Politics & Policy

What Would Reagan Do?

Not what some Republicans in Congress are poised to do with air-traffic controllers.

When President Ronald Reagan fired those striking air-traffic controllers in 1981, he refused to let union members impose unreasonable demands on the federal government. In that case, 13,000 members of the Professional Air Traffic Controllers Organization (PATCO) had illegally walked off the job. Next week, however, in stark contrast to Reagan, Congress is poised to surrender to PATCO’s successor union, the National Air Traffic Controllers Association (NATCA), by refusing to let a final employment-terms offer from the Federal Aviation Administration take effect.

In 1996, the Clinton administration allowed NATCA to bargain over wages and benefits, a right enjoyed by few federal-employee unions. NATCA has been driving a hard bargain with the FAA ever since. Since getting a new contract in 1998, NATCA controllers’ compensation has increased by 75 percent to an average of $173,000 a year. To control ballooning costs, the FAA has offered a proposal that would protect the total compensation of all current controllers, but would reduce the compensation of new hires by offering $127,000 in salary and benefits in the first five years.

This cost-cutting offer will take effect unless Congress intervenes, as it is permitted to do within 60 days of the agency and the union having reached an impasse. And intervention is just what some members of Congress have in mind: Instead of letting the FAA rein in the most generous compensation scheme in the federal workforce, the Democratic caucus and as many as 70 Republicans want to force the FAA to continue negotiations with NATCA.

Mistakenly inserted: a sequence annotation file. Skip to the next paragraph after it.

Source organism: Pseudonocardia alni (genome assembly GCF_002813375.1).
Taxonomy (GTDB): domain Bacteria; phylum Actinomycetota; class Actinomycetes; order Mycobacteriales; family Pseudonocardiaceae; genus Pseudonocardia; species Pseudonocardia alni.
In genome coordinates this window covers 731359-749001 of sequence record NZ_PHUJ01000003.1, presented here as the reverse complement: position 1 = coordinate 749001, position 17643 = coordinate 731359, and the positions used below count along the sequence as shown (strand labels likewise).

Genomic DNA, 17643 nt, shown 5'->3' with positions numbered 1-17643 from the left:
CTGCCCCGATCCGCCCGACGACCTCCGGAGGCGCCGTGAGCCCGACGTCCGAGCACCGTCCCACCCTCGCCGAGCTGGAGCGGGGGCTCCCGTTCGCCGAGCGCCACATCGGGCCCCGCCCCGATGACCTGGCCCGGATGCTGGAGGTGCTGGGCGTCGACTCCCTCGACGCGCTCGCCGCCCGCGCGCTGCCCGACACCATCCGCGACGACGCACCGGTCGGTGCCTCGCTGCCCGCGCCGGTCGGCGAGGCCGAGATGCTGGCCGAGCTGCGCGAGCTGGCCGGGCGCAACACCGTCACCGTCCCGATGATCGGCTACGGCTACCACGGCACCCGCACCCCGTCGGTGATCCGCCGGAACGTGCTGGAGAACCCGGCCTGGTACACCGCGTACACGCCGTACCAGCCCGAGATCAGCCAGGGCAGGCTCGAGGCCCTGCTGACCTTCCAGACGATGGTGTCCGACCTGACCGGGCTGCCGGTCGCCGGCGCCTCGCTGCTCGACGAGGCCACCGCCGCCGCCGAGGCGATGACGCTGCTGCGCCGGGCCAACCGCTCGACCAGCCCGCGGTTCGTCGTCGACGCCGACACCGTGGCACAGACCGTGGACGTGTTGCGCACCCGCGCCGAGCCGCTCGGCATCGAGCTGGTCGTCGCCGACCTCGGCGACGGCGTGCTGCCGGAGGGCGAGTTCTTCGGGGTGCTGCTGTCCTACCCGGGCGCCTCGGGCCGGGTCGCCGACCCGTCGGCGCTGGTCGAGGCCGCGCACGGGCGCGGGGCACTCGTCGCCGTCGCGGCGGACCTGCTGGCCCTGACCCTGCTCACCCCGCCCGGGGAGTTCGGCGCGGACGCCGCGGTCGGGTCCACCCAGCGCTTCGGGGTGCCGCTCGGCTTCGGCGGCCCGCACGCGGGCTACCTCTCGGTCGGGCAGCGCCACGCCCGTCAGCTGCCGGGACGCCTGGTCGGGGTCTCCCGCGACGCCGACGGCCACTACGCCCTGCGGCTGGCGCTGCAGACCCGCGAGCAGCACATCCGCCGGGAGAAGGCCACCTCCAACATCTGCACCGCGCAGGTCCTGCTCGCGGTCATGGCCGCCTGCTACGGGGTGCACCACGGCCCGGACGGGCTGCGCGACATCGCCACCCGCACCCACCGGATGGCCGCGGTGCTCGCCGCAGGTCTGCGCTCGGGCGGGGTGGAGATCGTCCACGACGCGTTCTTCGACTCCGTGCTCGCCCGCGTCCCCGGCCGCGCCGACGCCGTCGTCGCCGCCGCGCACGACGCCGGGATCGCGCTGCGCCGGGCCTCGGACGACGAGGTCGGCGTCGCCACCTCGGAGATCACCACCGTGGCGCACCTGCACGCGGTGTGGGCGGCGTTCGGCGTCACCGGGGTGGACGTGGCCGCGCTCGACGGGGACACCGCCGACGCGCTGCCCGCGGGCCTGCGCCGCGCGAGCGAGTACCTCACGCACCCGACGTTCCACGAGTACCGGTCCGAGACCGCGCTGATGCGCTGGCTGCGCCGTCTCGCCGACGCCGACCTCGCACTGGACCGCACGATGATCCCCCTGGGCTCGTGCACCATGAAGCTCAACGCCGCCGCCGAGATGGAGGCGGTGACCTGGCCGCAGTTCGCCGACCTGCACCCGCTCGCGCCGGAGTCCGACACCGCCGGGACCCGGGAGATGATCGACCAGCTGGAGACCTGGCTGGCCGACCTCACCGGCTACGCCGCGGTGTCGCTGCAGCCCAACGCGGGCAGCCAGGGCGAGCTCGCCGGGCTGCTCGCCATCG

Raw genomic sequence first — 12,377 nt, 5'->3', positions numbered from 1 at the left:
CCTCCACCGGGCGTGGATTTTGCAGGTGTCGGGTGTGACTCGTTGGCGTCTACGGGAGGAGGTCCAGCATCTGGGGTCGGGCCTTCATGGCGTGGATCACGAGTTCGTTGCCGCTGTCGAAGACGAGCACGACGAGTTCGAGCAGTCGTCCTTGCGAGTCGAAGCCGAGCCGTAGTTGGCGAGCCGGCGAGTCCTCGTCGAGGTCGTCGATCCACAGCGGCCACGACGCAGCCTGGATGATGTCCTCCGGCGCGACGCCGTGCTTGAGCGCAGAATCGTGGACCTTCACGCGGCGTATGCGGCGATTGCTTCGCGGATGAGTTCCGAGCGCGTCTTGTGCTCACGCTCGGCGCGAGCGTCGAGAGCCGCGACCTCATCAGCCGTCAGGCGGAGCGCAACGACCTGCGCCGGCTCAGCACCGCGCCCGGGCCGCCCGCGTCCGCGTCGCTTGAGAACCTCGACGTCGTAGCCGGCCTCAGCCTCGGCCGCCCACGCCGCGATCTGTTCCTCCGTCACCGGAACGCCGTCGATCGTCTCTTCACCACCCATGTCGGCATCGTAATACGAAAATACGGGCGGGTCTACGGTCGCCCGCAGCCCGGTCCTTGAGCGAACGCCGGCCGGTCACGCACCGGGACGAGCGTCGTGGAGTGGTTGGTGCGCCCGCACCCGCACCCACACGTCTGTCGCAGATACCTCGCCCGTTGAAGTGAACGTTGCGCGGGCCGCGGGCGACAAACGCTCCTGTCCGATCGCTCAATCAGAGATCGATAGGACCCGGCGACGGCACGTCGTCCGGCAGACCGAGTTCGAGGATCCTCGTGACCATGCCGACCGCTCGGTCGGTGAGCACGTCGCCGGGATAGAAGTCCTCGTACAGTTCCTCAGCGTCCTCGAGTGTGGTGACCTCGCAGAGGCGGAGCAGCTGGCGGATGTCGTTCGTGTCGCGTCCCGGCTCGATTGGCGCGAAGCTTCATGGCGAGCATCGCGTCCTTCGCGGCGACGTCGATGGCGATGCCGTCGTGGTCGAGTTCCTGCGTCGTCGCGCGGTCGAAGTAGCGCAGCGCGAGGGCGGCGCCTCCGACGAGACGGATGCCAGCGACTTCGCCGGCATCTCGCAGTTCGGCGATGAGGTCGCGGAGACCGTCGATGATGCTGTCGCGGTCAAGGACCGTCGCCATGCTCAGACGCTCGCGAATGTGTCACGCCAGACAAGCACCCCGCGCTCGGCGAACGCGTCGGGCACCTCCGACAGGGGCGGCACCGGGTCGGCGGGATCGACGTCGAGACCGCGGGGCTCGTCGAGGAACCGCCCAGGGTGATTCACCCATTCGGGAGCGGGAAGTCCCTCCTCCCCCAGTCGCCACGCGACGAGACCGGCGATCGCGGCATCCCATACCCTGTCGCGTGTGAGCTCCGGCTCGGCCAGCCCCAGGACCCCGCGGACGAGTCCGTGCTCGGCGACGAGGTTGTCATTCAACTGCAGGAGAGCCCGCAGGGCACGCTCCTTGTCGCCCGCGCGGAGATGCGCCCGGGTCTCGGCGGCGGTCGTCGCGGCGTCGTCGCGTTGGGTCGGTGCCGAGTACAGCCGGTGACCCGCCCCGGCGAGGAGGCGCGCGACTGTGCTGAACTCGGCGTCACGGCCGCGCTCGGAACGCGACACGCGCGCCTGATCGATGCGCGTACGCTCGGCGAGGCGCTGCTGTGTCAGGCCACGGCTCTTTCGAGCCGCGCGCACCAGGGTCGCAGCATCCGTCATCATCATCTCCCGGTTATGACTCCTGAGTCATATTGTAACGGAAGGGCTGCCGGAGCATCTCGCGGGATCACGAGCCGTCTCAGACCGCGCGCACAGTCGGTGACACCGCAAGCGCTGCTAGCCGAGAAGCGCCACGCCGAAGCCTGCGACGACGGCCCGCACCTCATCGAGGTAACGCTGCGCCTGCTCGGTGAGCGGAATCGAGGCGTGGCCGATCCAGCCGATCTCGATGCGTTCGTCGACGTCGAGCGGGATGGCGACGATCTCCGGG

Michigan Republican Congressman Joe Knollenberg strongly opposes the plan to derail the FAA’s proposal. As he explains that the union’s current demand amounts to a total compensation increase of $1.9 billion over the next five years,  he compares the six-figure salary of the average NATCA union member in his Detroit-area district with other local salaries: He mentions firefighters ($42,100), police officers ($48,770), and registered nurses ($59,380). He also brings his campaign against “out-of-control union compensation” closer to home for his colleagues: The 100 top NATCA union members make $197,000 a year, a salary well above members of Congress and cabinet secretaries.

Rather than preventing the FAA from controlling its sky-high compensation costs, Knollenberg thinks Congress should use federal money more wisely to fund a critical modernization plan for the national air-traffic-control system. However, he fears that some of his Republican colleagues may see this issue as an easy way to curry favor with the unions.

With the deadline for congressional intervention approaching, the House has put a pro-NATCA bill sponsored by Ohio Republican Steve LaTourette on the suspension calendar (with a requirement that it needs a 2/3 vote to pass) for next week. The vote on this bill will force Congress to choose sides in this collective-bargaining dispute, in which the FAA could be forced back into interminable negotiations with NATCA. Although Republican House leaders are expected to oppose the bill, the current betting has support for the measure close to the required 2/3.

And so, within days, a Republican Congress that claims Ronald Reagan’s legacy will have the chance to prove whether they really are his worthy heirs.

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